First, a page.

Botox could soon be widely prescribed as a standard treatment for patients with an overactive bladder.
In a major study funded by Wellbeing of Women, researchers injected Botox directly into the wall of the organ and found that a single treatment reduced the symptoms of urinary incontinence by half in the majority of patients.
Overactive Bladder Syndrome (OAB) affects one in five women over 40 and can cause urinary incontinence.
It uusually occurs when the bladder muscles are too reactive, contracting even when the bladder is only marginally or half-full.
Symptoms include having to rush to the toilet at short notice, having to pass water often and nocturia (interrupted sleep patterns caused by a need to go to the toilet at night.
The researchers, led by Dr Tincello, an Honorary Consultant Gynaecologist at University Hospitals of Leicester NHS Trust, studied 240 female patients suffering from moderate to severe urinary incontinence.
The Botox treatment was given to 122 of the patients while the remaining 118 received a placebo injection of salt water.
Those treated with Botox reported a 25% reduction in the frequency of emptying their bladders and noticed far fewer instances of having to rush to the toilet at a moment’s notice.
They also reported a 50% reduction in ‘urgency’ and urinary incontinence episodes.
Almost half (around four in 10) became completely continent again after six weeks and a third were still continent six months after the treatment.
Dr Tincello said: “It’s a very positive result. Overactive bladder syndrome is a relatively common health issue which affects up to a fifth of women aged 40 and over.
“The study hopefully means much better treatment for this condition which can severely impact on quality of life and cause women considerable embarrassment.”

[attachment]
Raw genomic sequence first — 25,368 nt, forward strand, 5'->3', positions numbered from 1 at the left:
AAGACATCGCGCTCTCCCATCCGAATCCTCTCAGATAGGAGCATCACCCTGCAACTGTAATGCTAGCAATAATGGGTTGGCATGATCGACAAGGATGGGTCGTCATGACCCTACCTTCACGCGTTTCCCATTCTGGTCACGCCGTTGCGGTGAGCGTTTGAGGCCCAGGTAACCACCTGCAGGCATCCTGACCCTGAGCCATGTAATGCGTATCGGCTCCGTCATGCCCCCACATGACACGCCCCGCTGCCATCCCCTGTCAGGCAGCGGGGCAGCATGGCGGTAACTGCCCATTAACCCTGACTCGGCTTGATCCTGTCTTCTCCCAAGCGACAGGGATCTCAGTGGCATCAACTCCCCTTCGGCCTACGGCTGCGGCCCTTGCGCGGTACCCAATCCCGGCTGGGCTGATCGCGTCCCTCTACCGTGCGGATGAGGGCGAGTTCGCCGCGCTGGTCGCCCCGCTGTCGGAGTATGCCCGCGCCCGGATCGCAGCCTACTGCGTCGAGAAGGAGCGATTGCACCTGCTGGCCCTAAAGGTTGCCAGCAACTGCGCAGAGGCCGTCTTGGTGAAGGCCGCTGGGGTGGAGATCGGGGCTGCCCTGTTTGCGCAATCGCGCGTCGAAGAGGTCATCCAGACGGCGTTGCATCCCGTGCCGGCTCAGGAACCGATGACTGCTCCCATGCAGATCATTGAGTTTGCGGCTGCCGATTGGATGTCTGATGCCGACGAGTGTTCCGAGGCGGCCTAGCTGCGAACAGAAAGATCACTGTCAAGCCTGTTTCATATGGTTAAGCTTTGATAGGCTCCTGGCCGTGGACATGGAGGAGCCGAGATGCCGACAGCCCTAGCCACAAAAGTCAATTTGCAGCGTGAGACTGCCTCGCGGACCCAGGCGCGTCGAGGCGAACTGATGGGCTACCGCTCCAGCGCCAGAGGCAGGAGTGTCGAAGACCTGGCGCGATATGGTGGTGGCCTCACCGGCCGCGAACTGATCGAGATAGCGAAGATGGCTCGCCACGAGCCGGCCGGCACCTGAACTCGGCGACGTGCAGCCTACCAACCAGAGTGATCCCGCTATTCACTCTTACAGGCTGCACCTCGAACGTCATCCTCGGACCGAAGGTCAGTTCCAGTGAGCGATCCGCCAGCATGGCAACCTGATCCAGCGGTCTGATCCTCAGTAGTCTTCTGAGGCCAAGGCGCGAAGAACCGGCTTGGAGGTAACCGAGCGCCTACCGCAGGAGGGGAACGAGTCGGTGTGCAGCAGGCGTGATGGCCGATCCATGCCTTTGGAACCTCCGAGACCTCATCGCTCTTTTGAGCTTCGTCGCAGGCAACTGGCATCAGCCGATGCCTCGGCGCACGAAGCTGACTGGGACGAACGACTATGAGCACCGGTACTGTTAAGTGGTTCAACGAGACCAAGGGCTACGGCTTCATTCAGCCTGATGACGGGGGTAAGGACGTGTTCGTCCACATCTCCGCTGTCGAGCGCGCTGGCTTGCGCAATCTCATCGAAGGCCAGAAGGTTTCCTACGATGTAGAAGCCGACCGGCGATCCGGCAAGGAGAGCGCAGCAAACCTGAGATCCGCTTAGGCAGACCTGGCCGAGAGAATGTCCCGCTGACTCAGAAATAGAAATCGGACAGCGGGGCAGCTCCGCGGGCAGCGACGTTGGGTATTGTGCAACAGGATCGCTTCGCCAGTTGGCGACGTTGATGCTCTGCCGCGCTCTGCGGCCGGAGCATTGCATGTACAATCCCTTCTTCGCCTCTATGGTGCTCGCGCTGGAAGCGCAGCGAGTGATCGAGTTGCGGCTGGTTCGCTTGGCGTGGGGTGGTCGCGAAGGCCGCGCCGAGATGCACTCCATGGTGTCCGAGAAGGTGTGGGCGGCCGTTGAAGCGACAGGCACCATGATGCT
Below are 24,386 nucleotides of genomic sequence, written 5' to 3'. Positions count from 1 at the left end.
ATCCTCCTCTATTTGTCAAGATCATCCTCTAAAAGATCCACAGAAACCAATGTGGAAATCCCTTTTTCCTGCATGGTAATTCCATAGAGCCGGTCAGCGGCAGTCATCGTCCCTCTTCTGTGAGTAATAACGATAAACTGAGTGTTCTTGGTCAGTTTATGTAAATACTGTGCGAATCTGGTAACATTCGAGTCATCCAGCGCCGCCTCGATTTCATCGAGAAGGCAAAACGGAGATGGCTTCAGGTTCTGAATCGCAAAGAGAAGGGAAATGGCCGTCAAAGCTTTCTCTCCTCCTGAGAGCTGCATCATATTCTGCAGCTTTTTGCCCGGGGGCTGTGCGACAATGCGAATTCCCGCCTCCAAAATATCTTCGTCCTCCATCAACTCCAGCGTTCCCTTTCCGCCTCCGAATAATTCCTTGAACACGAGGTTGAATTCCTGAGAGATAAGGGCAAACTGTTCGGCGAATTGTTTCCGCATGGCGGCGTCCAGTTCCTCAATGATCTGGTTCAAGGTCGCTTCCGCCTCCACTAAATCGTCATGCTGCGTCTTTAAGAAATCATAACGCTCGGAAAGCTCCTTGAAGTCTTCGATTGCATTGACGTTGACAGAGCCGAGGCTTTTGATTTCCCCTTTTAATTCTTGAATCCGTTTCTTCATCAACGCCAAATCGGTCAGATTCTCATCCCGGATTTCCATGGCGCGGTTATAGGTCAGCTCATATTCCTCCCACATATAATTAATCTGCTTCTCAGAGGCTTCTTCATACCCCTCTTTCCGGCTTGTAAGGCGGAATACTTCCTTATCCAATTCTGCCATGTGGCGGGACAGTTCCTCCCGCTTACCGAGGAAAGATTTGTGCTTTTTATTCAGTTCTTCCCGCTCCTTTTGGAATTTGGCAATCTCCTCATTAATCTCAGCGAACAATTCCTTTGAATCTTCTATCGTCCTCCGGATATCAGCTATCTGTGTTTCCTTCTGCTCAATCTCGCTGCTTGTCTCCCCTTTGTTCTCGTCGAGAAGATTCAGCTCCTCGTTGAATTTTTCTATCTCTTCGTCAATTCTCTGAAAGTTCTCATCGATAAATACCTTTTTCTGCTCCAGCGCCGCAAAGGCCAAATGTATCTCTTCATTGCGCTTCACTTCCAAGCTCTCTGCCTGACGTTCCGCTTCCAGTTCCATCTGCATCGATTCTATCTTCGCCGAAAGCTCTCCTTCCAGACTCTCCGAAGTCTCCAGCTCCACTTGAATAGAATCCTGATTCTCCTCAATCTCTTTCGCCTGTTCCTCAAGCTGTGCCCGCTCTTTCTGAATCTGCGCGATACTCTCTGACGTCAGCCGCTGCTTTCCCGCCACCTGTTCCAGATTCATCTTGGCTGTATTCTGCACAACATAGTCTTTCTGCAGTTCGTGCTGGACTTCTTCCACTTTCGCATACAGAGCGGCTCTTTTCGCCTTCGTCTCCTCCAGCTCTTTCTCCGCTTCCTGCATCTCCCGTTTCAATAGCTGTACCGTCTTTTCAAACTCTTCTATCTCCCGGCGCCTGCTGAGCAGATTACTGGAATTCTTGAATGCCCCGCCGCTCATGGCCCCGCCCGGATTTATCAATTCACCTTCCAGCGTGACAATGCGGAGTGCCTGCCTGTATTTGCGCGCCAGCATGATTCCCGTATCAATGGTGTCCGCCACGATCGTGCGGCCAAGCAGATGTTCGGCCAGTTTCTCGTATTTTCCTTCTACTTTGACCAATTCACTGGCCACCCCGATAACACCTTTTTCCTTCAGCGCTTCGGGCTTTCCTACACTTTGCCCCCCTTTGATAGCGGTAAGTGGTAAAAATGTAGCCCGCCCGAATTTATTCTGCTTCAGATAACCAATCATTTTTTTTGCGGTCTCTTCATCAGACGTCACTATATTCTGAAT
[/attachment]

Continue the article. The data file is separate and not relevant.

“Some of those affected find it hard to cope," he added. "One patient told me of a harrowing situation whereby she ended up passing water over a supermarket floor.”
However, Dr Tincello pointed out that the treatment was not without its complications.
“About one in eight women we treated had difficulty emptying their bladder at some time in the six months after treatment (due to paralysis of the bladder muscle).
“However, this was treated by teaching the women to use disposable catheters - an option they said they’d choose rather than battling urinary incontinence. The effects of the Botulinum toxin begin to wear off after about six months or so.”
Until now overactive bladder syndrome has been treated with tablets and ‘bladder training’, which involves daily pelvic floor exercises. But the tablets, which block the nerve signals to the bladder muscle and reduce the sensation of the bladder filling, can cause side effects such as a dry mouth and constipation.
“I’m delighted to say that a Botulinum toxin has much better results than a six-month course of tablets or bladder training,” said Dr Tincello.
“Our work may lead to Botox being licensed to treat overactive bladder syndrome in the UK. It may also turn out be cheaper than using a customary six-month course of anticholinergics.”
Liz Campbell, Director of Wellbeing of Women says of the study: “This is a horrible condition and often means otherwise healthy active women curtail their lives, becoming prisoners in their homes.
“It is rarely discussed but affects many women. I am delighted that Wellbeing of Women has been able to support such an important study that will improve the quality of life of many women.”
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